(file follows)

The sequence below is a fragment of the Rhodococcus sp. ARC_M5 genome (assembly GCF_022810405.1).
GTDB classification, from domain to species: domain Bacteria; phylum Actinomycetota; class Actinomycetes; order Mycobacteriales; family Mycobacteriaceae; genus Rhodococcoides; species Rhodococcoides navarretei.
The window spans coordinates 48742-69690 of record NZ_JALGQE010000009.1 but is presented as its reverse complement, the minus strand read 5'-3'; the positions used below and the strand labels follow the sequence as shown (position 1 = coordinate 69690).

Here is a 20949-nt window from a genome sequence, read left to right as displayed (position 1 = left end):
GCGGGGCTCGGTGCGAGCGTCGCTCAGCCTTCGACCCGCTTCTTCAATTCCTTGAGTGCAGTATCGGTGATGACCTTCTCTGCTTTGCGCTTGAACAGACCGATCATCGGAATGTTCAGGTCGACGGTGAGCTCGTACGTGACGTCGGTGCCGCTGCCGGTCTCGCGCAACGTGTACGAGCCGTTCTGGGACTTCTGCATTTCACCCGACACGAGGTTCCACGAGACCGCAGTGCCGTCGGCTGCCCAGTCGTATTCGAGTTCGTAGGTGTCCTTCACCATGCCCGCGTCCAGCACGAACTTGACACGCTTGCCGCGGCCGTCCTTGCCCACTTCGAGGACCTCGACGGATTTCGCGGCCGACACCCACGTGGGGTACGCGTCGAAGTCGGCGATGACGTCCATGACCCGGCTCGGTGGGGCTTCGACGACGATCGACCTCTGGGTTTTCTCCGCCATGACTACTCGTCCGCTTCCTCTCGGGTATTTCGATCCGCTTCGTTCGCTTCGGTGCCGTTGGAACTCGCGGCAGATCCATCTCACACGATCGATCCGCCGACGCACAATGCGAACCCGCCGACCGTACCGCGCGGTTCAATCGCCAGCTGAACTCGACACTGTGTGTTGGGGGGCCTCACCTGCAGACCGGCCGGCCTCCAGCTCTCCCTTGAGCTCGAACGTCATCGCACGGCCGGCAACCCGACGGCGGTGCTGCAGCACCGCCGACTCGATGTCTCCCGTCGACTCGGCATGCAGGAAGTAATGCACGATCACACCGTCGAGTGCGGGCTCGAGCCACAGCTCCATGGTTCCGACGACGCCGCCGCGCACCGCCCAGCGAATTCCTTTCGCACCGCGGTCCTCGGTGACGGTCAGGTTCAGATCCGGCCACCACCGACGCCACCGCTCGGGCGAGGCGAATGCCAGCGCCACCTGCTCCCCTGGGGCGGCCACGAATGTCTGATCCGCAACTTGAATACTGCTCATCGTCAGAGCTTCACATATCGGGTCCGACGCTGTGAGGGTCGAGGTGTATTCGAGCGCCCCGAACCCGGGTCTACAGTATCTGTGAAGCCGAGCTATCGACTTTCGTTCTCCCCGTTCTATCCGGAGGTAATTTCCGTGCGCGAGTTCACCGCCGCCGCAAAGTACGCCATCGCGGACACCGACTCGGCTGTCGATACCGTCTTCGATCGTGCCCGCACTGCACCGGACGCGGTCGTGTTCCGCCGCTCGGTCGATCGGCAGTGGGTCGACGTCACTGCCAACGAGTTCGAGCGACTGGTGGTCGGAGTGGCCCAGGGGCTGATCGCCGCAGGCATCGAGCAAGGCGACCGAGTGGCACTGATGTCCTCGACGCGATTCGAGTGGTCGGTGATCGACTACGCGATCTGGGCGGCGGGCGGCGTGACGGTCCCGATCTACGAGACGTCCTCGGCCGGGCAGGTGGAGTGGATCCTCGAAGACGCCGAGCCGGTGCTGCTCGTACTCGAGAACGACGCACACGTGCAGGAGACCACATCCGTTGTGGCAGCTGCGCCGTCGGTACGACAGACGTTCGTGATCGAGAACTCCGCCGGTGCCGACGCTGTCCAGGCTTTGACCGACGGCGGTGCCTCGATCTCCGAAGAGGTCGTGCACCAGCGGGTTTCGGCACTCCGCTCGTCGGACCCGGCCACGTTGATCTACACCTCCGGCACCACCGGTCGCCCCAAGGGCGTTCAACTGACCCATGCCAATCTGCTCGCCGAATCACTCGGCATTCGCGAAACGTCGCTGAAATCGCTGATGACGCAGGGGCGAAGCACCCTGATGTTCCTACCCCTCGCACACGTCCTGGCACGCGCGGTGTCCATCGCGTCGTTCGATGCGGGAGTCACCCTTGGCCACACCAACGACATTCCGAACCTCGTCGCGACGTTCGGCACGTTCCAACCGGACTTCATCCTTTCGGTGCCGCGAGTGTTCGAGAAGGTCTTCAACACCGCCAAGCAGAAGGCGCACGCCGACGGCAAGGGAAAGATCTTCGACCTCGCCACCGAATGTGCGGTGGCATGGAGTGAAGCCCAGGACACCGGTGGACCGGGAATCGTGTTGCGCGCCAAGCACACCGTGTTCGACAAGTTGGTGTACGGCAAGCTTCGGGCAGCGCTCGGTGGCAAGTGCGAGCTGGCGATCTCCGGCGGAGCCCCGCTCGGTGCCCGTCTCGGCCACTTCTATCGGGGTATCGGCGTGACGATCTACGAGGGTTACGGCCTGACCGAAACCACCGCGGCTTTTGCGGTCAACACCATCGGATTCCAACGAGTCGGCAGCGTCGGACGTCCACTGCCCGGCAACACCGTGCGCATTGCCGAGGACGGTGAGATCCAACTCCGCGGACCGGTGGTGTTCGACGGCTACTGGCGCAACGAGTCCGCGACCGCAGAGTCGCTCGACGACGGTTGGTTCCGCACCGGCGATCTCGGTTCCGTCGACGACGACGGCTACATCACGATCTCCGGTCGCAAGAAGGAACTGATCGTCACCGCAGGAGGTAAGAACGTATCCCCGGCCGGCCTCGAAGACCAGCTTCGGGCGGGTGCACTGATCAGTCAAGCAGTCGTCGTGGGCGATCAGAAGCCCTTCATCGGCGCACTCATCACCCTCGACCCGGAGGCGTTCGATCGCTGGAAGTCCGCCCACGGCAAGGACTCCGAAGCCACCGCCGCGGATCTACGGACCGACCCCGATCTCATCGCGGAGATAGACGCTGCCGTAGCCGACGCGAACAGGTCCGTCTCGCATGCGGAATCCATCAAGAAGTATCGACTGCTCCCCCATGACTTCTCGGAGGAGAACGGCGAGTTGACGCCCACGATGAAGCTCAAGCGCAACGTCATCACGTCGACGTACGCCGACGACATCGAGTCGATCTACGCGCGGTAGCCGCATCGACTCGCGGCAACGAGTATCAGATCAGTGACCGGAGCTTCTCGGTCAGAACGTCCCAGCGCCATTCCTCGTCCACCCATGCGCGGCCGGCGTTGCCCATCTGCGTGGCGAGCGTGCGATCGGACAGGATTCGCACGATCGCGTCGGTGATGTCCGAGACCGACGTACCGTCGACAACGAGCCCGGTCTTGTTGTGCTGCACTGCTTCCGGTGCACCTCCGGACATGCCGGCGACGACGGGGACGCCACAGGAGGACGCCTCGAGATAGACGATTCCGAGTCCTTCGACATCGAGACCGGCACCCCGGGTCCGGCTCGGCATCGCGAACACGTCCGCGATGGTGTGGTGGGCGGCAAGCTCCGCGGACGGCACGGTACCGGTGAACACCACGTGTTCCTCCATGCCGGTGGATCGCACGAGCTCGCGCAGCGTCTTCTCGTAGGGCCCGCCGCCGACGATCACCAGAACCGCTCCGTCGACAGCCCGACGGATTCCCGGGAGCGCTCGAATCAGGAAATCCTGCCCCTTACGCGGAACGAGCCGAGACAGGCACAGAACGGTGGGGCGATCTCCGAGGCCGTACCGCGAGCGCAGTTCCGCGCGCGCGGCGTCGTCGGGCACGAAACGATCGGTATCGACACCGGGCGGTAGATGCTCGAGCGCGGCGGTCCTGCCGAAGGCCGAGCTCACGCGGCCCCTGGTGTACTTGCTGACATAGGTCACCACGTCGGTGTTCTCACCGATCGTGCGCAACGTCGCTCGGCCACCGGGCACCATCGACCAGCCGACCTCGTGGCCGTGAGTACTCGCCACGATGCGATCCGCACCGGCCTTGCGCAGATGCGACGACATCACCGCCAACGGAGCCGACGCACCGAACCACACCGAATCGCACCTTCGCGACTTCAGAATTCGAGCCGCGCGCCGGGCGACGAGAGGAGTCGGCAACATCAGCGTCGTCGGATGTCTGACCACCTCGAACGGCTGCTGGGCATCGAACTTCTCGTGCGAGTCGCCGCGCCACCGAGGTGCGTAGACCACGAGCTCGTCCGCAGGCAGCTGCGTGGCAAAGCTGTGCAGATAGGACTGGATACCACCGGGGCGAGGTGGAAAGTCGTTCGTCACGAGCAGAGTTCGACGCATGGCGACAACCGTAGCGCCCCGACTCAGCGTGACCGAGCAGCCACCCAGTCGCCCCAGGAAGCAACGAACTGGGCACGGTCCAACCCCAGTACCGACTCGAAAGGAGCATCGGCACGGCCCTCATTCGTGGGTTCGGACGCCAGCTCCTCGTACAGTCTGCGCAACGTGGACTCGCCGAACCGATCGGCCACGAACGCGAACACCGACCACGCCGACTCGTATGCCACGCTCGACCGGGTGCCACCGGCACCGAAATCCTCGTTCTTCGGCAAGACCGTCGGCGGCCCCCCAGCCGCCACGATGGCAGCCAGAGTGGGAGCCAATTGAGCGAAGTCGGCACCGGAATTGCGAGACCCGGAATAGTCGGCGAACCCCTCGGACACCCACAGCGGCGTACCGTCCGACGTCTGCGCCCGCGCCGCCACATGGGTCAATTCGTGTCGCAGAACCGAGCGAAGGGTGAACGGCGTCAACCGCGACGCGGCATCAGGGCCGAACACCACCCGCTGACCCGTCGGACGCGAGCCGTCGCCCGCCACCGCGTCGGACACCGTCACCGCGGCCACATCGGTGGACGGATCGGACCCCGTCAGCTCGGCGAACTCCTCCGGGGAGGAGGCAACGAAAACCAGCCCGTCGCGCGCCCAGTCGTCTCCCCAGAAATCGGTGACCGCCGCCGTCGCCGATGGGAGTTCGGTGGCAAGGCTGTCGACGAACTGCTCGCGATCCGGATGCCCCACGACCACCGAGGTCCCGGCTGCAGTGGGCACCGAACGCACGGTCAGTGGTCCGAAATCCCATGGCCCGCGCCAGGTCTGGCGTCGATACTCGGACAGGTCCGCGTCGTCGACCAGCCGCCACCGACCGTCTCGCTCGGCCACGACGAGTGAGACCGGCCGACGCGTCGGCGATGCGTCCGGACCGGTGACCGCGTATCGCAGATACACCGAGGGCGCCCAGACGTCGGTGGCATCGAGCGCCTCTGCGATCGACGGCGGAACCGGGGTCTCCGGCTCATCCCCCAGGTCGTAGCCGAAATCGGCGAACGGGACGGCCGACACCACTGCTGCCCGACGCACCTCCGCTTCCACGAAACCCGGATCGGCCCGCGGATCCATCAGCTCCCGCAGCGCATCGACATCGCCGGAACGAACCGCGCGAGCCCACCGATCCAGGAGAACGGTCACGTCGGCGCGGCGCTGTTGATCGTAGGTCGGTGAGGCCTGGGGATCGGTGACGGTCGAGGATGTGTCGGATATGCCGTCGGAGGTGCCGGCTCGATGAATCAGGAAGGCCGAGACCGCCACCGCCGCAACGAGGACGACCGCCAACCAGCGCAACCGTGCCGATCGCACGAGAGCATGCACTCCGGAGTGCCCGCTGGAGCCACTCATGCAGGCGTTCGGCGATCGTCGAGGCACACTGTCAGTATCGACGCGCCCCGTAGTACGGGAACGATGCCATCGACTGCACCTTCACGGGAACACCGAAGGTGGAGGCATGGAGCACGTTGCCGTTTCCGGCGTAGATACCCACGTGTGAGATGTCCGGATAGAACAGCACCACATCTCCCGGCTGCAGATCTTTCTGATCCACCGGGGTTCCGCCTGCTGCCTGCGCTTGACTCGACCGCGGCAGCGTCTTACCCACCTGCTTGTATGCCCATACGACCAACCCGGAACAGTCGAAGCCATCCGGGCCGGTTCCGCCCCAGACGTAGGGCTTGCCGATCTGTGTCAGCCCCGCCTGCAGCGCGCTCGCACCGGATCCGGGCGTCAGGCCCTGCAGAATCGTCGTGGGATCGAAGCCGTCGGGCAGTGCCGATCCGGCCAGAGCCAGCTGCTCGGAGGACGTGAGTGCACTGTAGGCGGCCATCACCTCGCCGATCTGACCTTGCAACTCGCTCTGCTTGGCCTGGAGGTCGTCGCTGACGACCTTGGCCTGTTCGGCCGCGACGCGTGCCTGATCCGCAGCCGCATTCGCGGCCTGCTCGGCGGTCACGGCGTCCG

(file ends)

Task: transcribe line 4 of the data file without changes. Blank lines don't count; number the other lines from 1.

Here is a 20949-nt window from a genome sequence, read left to right as displayed (position 1 = left end):